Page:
5 Deep Cuts From Brandi Carlile That You Should Be Listening To

It’s easy to look at the 2019 Grammys as the defining moment for Brandi Carlile. The songstress found seemingly overnight success with nominations for three of the four major awards—Song and Record of the Year for “The Joke” and Album of the Year for By the Way, I Forgive You.

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Though it surely was a highlight for the singer, to call that her breakthrough moment would shortchange a stellar track record in the world of folk rock, which has been glittering since her self-titled debut in 2005.

For years leading up to the fateful Grammys night, the Washingtonian had been turning out delicate folk, rock and Americana left and right—curating a keen songwriting voice that to this day continues to defy conventions and surprise audiences.

To get a better look at the scope of Carlile‘s career, let’s comb through a few lesser-known tracks that deserve to have a moment in the spotlight.

1. “Cannonball

Taken from her lauded sophomore record, The Story, “Cannonball” received a boost from famed film soundtrack producer T Bone Burnett—his other credits include Oh Brother, Where Art Thou?, Walk The Line, and Cold Mountain.

The cinematic and timeless song could find a comfortable home on any one of those soundtracks. With added rich harmonies from the Indigo Girls and light, lilting melody, the song is a highlight on an album that is chock full of imperishable Carlile tunes.

2. “Closer To You

This track is not only a highlight from Carlile’s debut LP but it is also one of her first tracks that hinted at her eventual move toward Americana, rather than singer-songwriter-y folk.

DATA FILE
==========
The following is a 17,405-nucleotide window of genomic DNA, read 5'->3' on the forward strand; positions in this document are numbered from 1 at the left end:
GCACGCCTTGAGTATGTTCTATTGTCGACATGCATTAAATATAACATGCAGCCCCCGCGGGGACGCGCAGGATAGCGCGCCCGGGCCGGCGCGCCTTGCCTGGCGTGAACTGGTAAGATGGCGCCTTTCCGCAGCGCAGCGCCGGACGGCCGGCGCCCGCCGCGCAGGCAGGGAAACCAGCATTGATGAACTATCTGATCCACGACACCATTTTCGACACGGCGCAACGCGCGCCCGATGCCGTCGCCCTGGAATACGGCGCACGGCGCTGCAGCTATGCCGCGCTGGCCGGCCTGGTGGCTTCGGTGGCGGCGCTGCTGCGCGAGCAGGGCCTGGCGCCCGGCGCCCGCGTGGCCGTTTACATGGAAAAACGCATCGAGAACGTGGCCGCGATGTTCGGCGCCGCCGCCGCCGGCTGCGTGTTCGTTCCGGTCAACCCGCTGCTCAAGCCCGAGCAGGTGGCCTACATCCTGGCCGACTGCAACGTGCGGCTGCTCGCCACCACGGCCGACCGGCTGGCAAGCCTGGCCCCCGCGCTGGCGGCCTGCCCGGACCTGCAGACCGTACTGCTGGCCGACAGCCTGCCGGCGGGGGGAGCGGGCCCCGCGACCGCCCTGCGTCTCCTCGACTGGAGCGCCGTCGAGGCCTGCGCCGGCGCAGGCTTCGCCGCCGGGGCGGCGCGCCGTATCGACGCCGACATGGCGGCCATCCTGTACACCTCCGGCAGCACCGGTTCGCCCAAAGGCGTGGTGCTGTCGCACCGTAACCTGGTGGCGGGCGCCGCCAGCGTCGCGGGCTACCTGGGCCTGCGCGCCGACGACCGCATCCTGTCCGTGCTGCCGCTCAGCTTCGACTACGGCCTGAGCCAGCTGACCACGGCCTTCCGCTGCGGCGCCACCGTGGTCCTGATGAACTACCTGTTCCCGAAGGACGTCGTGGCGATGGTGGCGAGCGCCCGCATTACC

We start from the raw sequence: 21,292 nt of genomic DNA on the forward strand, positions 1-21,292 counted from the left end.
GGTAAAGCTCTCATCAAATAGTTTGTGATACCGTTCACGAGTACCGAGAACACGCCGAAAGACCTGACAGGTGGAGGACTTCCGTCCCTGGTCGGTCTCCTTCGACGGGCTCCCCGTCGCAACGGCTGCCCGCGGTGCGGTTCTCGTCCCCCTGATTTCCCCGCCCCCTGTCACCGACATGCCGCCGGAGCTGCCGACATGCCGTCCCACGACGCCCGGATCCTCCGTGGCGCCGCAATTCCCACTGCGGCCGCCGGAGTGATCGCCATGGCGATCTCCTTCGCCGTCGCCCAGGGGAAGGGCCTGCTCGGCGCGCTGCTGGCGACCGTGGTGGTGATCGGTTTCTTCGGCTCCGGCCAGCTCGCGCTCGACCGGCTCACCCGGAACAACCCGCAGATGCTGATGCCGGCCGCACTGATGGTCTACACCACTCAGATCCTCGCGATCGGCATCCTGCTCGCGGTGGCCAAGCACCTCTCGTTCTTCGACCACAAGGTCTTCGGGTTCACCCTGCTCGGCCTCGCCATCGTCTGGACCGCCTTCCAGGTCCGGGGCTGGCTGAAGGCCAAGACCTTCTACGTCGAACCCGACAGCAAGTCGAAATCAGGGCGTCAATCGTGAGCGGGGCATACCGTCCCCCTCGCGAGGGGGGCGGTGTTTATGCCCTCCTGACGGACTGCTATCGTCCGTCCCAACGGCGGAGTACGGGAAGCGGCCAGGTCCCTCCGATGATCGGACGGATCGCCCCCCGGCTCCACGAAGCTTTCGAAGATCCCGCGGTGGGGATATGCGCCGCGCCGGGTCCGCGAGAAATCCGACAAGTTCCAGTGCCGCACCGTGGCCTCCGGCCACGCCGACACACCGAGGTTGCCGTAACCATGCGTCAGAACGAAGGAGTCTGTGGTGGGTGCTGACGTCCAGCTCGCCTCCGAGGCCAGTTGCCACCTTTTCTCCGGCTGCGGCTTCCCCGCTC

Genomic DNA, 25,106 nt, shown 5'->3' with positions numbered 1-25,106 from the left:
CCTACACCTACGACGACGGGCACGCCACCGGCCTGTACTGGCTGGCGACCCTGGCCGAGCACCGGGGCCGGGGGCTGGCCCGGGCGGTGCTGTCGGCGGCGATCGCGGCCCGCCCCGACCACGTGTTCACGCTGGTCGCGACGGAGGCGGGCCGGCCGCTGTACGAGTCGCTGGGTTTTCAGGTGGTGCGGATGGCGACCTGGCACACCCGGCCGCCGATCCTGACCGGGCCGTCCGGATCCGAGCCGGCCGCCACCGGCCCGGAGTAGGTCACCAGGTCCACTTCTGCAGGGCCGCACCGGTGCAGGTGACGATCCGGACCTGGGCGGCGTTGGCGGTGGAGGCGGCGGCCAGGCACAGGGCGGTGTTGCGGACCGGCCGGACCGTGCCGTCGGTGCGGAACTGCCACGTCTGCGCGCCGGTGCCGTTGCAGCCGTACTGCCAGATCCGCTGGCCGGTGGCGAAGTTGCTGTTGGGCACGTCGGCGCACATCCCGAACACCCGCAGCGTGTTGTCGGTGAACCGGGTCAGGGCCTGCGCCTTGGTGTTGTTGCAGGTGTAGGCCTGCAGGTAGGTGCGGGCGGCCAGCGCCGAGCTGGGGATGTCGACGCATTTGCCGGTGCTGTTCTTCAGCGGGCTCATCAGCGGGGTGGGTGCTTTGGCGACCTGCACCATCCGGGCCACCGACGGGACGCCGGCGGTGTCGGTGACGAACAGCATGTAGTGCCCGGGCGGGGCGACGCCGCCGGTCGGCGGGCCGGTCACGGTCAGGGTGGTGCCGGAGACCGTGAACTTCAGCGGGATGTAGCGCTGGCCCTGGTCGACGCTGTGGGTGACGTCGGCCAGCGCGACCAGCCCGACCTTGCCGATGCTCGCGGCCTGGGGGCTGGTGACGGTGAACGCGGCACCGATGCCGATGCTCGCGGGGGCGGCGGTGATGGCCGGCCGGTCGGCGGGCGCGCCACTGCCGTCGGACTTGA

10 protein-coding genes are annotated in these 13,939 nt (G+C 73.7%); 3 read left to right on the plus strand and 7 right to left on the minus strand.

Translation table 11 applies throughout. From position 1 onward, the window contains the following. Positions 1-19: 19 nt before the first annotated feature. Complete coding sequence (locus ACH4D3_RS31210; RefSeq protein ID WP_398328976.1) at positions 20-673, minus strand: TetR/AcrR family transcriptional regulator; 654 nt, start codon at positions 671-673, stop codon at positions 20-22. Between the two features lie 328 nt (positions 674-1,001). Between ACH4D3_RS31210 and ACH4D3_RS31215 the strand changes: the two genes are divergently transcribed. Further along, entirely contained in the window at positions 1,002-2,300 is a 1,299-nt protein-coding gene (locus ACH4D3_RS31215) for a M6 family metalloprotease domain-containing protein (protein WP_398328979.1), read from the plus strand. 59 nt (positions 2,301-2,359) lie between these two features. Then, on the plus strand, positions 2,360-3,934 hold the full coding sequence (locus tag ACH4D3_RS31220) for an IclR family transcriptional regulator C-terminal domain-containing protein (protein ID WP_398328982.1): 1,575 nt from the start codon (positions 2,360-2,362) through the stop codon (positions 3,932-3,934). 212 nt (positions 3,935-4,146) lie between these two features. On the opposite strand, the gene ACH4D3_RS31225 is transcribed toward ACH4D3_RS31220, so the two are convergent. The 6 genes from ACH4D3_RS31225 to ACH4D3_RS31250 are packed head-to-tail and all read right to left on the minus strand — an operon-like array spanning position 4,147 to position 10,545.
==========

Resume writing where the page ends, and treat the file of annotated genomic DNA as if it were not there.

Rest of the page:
“Closer To You” is a travelogue through and through. She tackles a number of emotions in the track, with longing and loneliness being the core two. The shuffling beat makes it all the more effective a travelin’ song—as evident by its inclusion on The Sisterhood of the Traveling Pants soundtrack in 2005.

3. “Party Of One

Carlile seems to use her last breath to sing the refrain in “Party Of One,” wearily coaxing out the lyrics, I am tired. It is as if the entirety of By the Way, I Forgive You was recorded in one fell swoop, with Carlile running on empty by the time she gets to this album closer.

Her meticulous songwriting and powerful vocals carry the album home along the expansive swell of strings. Later, she recorded the track as a duet with Sam Smith, but don’t let the flashy guest appearance fool you, the original is the real tour de force.

4. “Mainstream Kid

Though she has a healthy showing of sonic diversity across her albums, Carlile tends to stay away from frenetic, electric tracks. One such rare occasion that she did switch out her brooding folk for something a little more turbulent was “Mainstream Kid” – taken from her LP The Firewatcher’s Daughter.

Though a large part of its draw may be its deviation from the rest of her work, it doesn’t make her wailing vocals and hefty guitar riffs hit any less hard.

5. “Every Time I Hear That Song

Circling back to her 2018 blockbuster album, By the Way, I Forgive You, “The Joke” was the clear standout amongst the record—and rightfully so. The Grammy-nominated track not only showcased her smoky musicality in its top form but, also made room for her powerhouse vocals to shine.

This being said, the entire album is full of glittering moments. The opener, “Every Time I Hear That Song” is one such moment. Sort of a mission statement, as well as a pseudo-title track, it sets the stage for a record that is steeped more heavily in Americana than anything Carlile had done before.

Thanks to production duties from Dave Cobb and Shooter Jennings, “Every Time” is the mood setter of the record—and on its own, it remains a good slice of folk with lush harmonies to boot.

Photo by Neil Krug/Sacks&Co

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